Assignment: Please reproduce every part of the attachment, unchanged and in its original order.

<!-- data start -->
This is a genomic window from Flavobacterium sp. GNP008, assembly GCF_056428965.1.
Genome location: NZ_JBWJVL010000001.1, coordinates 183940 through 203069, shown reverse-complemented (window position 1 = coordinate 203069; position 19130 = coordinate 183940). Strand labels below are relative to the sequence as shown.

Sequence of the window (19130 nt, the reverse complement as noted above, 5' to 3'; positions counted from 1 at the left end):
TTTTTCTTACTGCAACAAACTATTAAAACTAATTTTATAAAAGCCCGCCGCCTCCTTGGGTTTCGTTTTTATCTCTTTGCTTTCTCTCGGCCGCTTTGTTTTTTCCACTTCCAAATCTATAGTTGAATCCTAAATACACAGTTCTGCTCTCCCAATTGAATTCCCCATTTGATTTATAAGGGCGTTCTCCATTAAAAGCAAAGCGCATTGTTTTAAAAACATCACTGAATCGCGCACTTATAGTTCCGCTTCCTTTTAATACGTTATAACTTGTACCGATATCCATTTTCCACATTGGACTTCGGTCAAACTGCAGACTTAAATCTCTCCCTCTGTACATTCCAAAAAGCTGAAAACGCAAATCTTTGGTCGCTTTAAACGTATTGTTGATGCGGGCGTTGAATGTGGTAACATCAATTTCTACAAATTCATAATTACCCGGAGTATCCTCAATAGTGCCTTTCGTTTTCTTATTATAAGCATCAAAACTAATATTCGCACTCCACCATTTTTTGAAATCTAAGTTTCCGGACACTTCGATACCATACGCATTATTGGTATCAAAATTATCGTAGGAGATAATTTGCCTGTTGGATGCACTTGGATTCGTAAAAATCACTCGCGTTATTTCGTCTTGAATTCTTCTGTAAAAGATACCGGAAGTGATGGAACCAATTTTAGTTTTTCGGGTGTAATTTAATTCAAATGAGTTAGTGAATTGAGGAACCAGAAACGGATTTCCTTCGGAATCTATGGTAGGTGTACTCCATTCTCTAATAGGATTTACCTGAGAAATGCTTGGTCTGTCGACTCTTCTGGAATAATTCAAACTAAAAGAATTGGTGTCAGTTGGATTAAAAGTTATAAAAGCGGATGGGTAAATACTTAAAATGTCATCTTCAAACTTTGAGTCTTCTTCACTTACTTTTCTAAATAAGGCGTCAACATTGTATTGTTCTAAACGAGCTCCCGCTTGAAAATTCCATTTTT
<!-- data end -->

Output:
This is a genomic window from Flavobacterium sp. GNP008, assembly GCF_056428965.1.
Genome location: NZ_JBWJVL010000001.1, coordinates 183940 through 203069, shown reverse-complemented (window position 1 = coordinate 203069; position 19130 = coordinate 183940). Strand labels below are relative to the sequence as shown.

Sequence of the window (19130 nt, the reverse complement as noted above, 5' to 3'; positions counted from 1 at the left end):
TTTTTCTTACTGCAACAAACTATTAAAACTAATTTTATAAAAGCCCGCCGCCTCCTTGGGTTTCGTTTTTATCTCTTTGCTTTCTCTCGGCCGCTTTGTTTTTTCCACTTCCAAATCTATAGTTGAATCCTAAATACACAGTTCTGCTCTCCCAATTGAATTCCCCATTTGATTTATAAGGGCGTTCTCCATTAAAAGCAAAGCGCATTGTTTTAAAAACATCACTGAATCGCGCACTTATAGTTCCGCTTCCTTTTAATACGTTATAACTTGTACCGATATCCATTTTCCACATTGGACTTCGGTCAAACTGCAGACTTAAATCTCTCCCTCTGTACATTCCAAAAAGCTGAAAACGCAAATCTTTGGTCGCTTTAAACGTATTGTTGATGCGGGCGTTGAATGTGGTAACATCAATTTCTACAAATTCATAATTACCCGGAGTATCCTCAATAGTGCCTTTCGTTTTCTTATTATAAGCATCAAAACTAATATTCGCACTCCACCATTTTTTGAAATCTAAGTTTCCGGACACTTCGATACCATACGCATTATTGGTATCAAAATTATCGTAGGAGATAATTTGCCTGTTGGATGCACTTGGATTCGTAAAAATCACTCGCGTTATTTCGTCTTGAATTCTTCTGTAAAAGATACCGGAAGTGATGGAACCAATTTTAGTTTTTCGGGTGTAATTTAATTCAAATGAGTTAGTGAATTGAGGAACCAGAAACGGATTTCCTTCGGAATCTATGGTAGGTGTACTCCATTCTCTAATAGGATTTACCTGAGAAATGCTTGGTCTGTCGACTCTTCTGGAATAATTCAAACTAAAAGAATTGGTGTCAGTTGGATTAAAAGTTATAAAAGCGGATGGGTAAATACTTAAAATGTCATCTTCAAACTTTGAGTCTTCTTCACTTACTTTTCTAAATAAGGCGTCAACATTGTATTGTTCTAAACGAGCTCCCGCTTGAAAATTCCATTTTT